Mississippi Mom Faces Murder Charge For Stillborn Baby Because She Did Cocaine While Pregnant, And Here's Why It's A Landmark Case

A judge in Mississippi is expected to decide this week whether Rennie Gibbs should face murder charges for the death of her stillborn daughter, Samiya, in 2006. When Samiya's body was autopsied and trace amounts of benzoylecgonine, a cocaine byproduct, were discovered in her blood. Controversial Mississippi medical examiner Steven Hayne ruled the death a homicide — and Rennie Gibbs a murderer. She was 16 years old at the time.

A 2007 grand jury indicted Gibbs for "depraved-heart murder," saying that she'd recklessly endangered the life of her fetus by smoking crack cocaine while pregnant, and that Samiya's death was on Gibbs' hands, having caused it "unlawfully, willfully, and feloniously."

If the judge decides to let the case go forward, Gibbs would risk becoming the first woman convicted in Mississippi over the loss of a stillborn child, and that's a legal precedent that carries huge ramifications for the state's women of color. Gibbs is black, and that's context necessary for understanding the uniquely awful position such a precedent would put women like her in — the rate of infant mortality for black women in Mississippi is over twice that of white women.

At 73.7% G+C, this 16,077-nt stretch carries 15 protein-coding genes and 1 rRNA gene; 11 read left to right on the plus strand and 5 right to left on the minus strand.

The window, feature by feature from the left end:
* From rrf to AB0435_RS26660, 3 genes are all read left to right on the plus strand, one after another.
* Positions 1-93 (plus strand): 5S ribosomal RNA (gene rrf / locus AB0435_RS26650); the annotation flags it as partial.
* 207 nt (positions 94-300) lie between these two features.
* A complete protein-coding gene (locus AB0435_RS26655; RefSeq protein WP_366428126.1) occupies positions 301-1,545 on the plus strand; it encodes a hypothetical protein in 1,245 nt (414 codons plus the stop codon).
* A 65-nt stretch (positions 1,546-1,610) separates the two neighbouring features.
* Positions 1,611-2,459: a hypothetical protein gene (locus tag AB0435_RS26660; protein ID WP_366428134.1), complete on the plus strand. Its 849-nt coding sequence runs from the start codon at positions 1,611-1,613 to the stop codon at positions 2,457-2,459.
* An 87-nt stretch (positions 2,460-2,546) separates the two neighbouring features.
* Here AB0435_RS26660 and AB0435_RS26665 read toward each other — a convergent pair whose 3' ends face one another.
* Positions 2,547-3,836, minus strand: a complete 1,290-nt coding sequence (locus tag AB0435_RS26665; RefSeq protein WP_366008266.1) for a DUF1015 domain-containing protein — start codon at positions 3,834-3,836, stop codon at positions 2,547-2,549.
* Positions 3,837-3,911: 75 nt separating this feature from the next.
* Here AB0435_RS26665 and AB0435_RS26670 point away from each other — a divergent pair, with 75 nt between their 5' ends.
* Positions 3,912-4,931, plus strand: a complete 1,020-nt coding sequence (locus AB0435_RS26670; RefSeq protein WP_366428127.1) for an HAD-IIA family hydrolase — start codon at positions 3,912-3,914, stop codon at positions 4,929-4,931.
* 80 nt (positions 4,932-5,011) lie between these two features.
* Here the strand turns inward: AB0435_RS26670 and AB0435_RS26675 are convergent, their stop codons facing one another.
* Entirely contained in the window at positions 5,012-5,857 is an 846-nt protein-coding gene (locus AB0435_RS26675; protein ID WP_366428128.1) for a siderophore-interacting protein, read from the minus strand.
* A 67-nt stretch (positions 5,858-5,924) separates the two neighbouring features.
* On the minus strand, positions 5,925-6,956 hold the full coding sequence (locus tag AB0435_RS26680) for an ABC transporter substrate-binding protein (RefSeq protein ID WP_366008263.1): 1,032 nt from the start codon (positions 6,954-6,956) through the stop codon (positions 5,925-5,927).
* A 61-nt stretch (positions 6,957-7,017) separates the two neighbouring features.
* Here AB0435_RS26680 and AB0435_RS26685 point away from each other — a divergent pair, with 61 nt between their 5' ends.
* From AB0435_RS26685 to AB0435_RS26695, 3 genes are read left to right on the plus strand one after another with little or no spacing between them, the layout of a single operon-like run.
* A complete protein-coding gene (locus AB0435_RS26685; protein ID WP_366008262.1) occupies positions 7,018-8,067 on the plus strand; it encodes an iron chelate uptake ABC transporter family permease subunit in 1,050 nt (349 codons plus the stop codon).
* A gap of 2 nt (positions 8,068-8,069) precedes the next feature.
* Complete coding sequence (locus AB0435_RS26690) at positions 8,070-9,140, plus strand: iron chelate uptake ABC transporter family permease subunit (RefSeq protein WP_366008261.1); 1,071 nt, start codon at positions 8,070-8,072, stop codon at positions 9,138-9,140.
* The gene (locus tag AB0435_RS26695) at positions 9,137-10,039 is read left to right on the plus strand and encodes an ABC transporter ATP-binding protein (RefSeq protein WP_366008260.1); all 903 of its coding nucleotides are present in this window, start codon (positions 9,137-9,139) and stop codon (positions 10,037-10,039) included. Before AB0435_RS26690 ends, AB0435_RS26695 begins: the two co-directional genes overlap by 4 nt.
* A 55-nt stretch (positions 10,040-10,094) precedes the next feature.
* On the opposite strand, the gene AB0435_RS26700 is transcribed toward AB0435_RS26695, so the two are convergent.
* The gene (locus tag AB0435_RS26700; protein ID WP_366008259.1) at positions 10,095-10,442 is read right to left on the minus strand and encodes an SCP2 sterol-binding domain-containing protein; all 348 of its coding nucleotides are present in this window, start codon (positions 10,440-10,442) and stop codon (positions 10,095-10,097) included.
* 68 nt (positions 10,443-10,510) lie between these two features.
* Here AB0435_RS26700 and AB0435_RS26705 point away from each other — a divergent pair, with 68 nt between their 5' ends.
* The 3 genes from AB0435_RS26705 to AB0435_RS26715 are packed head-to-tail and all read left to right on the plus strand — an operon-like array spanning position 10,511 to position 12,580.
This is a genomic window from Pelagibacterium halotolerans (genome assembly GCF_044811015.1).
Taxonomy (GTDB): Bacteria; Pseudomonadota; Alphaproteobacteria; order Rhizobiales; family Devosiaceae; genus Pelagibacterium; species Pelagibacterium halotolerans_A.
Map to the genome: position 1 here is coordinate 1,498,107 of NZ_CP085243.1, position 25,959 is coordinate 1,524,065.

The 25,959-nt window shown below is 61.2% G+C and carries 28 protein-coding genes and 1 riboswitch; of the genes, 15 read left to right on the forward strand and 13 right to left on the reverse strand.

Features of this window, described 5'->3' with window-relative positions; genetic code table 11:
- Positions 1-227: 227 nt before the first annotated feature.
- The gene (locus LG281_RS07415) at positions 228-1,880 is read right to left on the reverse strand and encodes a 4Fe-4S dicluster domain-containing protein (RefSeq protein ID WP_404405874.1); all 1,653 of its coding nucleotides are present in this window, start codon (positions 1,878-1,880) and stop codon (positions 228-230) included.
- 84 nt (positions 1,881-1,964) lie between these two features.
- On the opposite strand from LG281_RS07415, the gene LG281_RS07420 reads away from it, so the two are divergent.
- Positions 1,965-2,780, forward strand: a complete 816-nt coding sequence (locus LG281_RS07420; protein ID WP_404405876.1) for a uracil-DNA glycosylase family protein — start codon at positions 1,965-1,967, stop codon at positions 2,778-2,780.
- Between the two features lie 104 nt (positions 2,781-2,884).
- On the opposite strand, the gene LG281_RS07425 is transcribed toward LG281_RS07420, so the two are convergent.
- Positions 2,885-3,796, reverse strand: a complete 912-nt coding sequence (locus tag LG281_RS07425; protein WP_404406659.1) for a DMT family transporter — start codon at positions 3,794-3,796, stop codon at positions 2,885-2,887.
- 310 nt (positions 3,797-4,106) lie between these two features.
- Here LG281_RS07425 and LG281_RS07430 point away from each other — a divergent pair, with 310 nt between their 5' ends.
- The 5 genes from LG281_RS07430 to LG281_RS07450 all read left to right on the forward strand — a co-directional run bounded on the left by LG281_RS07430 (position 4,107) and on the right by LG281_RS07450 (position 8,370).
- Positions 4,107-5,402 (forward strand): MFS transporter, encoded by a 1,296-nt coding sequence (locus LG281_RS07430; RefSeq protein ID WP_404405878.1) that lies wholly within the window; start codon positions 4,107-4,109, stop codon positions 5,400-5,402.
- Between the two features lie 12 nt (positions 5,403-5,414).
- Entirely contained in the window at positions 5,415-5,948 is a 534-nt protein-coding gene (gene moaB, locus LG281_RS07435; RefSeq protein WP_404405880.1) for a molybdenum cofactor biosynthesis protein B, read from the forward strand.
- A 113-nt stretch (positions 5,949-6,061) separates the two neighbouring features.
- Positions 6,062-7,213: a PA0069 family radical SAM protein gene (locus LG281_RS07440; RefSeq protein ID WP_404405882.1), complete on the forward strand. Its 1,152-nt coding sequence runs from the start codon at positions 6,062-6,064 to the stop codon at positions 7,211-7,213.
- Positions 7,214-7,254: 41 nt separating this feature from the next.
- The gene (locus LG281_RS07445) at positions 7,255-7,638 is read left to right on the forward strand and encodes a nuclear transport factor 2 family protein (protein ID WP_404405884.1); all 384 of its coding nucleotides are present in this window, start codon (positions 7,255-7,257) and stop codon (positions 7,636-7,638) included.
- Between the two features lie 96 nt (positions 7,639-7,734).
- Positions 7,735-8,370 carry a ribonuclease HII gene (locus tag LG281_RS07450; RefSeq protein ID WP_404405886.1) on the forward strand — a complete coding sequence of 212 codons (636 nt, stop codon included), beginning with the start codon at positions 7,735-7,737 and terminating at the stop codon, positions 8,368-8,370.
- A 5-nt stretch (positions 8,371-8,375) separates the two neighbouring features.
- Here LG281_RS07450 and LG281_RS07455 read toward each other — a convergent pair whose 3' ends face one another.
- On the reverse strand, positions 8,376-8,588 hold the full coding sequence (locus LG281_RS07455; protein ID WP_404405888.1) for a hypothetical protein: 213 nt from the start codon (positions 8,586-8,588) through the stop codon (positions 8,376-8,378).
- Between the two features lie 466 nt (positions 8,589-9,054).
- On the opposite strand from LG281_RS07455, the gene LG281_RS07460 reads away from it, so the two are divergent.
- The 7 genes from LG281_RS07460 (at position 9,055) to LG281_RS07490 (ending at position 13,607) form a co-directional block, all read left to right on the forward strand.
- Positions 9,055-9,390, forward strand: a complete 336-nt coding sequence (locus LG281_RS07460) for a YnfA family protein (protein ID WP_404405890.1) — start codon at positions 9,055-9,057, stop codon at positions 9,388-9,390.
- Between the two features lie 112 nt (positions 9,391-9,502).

It's not especially controversial to say that using drugs while pregnant is a bad idea. But the central charge of responsibility in this case goes beyond even some cries of the anti-abortion movement, which likens women's reproductive autonomy to murder. In the case of Gibbs, and other cases like hers, nobody is claiming she calculatingly got high to try to intentionally terminate her pregnancy.

Rather, they're charging that a woman who failed to make positive, safe health decisions in the course of trying to carry her pregnancy to term deserves to be tossed in prison for life, like every bit a common murderer. And in doing so, a girl of just 16 contending with drug use and the loss of a newborn, likely in desperate need of support, is condemned and cast aside.

Mississippi is already an abysmal place for women's health, especially as relate to reproduction, boasting extremely restrictive abortion laws, and sky-high rates of teenage pregnancy. And as state-level efforts by anti-abortion conservatives teem throughout the American South and beyond, these are the kinds of legal battles it's feared women will increasingly have to face, especially for the impoverished and powerless.